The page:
La Niña is oddly strengthening this spring and could intensify for the third year in a row going into the cooler months, with potential impacts for the 2022 Atlantic hurricane season and the massive drought in the West and Plains.

You may be more familiar with La Niña’s counterpart – El Niño. These refer to the periodic cooling and warming, respectively, of Pacific Ocean water near the equator, generally east of the International Date Line.

Typically, every three to four years, water temperatures in this zone will oscillate from warmer (El Niño) to cooler (La Niña) periods, with some periods simply near average, known as neutral periods.


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Right now, it’s unusually cool by spring standards. As of May 4, the central and eastern equatorial Pacific Ocean water was 1.2 degrees Celsius cooler than average, the coolest in May in 22 years, according to tropical scientist Dr. Phil Klotzbach. And April’s anomaly – 1.1 degrees cooler than average – tied a record cool anomaly with 1950, according to NOAA.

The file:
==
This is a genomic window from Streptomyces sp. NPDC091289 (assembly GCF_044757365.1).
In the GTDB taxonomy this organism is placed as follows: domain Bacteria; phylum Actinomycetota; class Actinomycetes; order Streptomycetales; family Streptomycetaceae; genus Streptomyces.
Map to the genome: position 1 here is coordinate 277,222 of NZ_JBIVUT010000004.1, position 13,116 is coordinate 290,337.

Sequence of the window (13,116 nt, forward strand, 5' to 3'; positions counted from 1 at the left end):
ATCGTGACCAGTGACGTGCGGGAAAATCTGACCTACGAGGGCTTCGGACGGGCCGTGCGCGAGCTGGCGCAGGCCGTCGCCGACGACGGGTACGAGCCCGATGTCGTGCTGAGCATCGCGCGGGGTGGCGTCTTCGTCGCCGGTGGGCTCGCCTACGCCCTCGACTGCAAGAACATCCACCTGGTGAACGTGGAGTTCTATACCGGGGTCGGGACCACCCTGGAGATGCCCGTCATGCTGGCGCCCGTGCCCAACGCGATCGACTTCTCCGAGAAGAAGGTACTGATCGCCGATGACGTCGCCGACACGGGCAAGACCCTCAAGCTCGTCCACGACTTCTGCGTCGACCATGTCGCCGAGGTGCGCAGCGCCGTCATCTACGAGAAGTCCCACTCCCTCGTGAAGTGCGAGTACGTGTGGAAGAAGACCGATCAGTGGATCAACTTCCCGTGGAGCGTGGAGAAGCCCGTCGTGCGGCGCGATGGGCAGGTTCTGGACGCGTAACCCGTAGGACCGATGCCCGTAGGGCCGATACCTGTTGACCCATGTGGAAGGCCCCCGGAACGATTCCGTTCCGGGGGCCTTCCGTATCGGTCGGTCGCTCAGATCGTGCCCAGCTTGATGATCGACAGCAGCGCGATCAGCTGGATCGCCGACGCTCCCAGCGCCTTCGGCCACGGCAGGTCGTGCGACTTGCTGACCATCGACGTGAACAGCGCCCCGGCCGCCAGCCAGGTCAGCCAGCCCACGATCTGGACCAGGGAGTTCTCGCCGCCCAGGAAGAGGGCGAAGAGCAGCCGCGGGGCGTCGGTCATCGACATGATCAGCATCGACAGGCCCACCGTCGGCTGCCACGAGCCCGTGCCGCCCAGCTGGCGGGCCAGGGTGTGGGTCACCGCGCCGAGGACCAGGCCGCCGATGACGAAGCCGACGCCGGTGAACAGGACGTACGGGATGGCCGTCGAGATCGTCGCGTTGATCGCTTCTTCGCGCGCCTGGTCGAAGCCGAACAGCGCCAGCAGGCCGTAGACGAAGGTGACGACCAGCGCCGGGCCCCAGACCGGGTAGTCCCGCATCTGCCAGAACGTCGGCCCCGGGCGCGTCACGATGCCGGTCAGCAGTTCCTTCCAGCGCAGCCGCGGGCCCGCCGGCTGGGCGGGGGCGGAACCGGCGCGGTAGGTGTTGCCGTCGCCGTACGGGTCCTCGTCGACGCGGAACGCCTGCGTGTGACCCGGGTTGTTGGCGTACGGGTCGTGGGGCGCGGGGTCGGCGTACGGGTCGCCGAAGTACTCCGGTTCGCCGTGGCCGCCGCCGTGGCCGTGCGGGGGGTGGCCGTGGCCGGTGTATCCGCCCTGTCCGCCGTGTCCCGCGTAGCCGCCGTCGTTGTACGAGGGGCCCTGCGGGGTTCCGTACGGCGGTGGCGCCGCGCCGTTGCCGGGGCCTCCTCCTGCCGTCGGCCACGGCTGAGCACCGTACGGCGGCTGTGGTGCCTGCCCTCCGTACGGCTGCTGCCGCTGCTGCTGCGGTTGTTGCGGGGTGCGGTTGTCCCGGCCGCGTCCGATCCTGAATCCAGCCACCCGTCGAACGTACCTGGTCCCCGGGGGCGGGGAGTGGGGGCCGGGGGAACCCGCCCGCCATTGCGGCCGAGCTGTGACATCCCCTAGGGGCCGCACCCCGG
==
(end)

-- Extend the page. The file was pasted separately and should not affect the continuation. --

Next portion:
A typical La Niña will develop in late summer or fall, peak in the winter, then weaken in spring. But this spring, it’s gaining a bit of strength. Brian Brettschneider, an Alaska-based climatologist, noted it was only the third time in the past 20 La Niñas this had happened in spring. Virginia Tech graduate student Tyler Stanfield tweeted that only previously happened before in 1955 and 1975.

Given the strength of the current La Niña, the odds are increasing that it might have staying power into next winter. According to NOAA’s monthly diagnostic discussion released Thursday, there’s a roughly 60% chance La Niña could hang around through February. FULL REPORT

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